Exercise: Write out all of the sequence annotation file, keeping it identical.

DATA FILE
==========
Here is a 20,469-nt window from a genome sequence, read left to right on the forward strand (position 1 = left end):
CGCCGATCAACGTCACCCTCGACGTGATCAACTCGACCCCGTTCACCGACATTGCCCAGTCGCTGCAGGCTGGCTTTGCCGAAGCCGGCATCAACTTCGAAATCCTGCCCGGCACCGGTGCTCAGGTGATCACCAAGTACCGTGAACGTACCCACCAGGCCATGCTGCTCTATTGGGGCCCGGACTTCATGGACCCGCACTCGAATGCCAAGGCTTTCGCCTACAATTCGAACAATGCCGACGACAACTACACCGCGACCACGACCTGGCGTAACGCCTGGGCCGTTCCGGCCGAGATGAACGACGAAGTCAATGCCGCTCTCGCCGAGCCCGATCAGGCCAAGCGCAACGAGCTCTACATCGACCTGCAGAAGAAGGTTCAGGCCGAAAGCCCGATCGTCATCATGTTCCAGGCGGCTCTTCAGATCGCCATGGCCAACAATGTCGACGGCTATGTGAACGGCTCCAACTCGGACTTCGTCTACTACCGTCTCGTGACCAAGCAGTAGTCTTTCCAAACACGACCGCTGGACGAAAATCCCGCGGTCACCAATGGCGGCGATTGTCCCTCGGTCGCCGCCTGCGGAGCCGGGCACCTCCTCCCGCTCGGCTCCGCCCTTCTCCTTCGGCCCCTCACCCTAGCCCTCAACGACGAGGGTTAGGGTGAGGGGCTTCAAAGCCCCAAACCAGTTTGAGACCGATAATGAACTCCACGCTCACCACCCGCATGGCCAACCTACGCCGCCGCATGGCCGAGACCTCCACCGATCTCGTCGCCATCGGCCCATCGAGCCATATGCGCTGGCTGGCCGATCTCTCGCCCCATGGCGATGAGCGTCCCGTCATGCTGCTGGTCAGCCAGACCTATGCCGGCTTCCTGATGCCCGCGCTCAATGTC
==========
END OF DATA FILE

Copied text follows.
Here is a 20,469-nt window from a genome sequence, read left to right on the forward strand (position 1 = left end):
CGCCGATCAACGTCACCCTCGACGTGATCAACTCGACCCCGTTCACCGACATTGCCCAGTCGCTGCAGGCTGGCTTTGCCGAAGCCGGCATCAACTTCGAAATCCTGCCCGGCACCGGTGCTCAGGTGATCACCAAGTACCGTGAACGTACCCACCAGGCCATGCTGCTCTATTGGGGCCCGGACTTCATGGACCCGCACTCGAATGCCAAGGCTTTCGCCTACAATTCGAACAATGCCGACGACAACTACACCGCGACCACGACCTGGCGTAACGCCTGGGCCGTTCCGGCCGAGATGAACGACGAAGTCAATGCCGCTCTCGCCGAGCCCGATCAGGCCAAGCGCAACGAGCTCTACATCGACCTGCAGAAGAAGGTTCAGGCCGAAAGCCCGATCGTCATCATGTTCCAGGCGGCTCTTCAGATCGCCATGGCCAACAATGTCGACGGCTATGTGAACGGCTCCAACTCGGACTTCGTCTACTACCGTCTCGTGACCAAGCAGTAGTCTTTCCAAACACGACCGCTGGACGAAAATCCCGCGGTCACCAATGGCGGCGATTGTCCCTCGGTCGCCGCCTGCGGAGCCGGGCACCTCCTCCCGCTCGGCTCCGCCCTTCTCCTTCGGCCCCTCACCCTAGCCCTCAACGACGAGGGTTAGGGTGAGGGGCTTCAAAGCCCCAAACCAGTTTGAGACCGATAATGAACTCCACGCTCACCACCCGCATGGCCAACCTACGCCGCCGCATGGCCGAGACCTCCACCGATCTCGTCGCCATCGGCCCATCGAGCCATATGCGCTGGCTGGCCGATCTCTCGCCCCATGGCGATGAGCGTCCCGTCATGCTGCTGGTCAGCCAGACCTATGCCGGCTTCCTGATGCCCGCGCTCAATGTC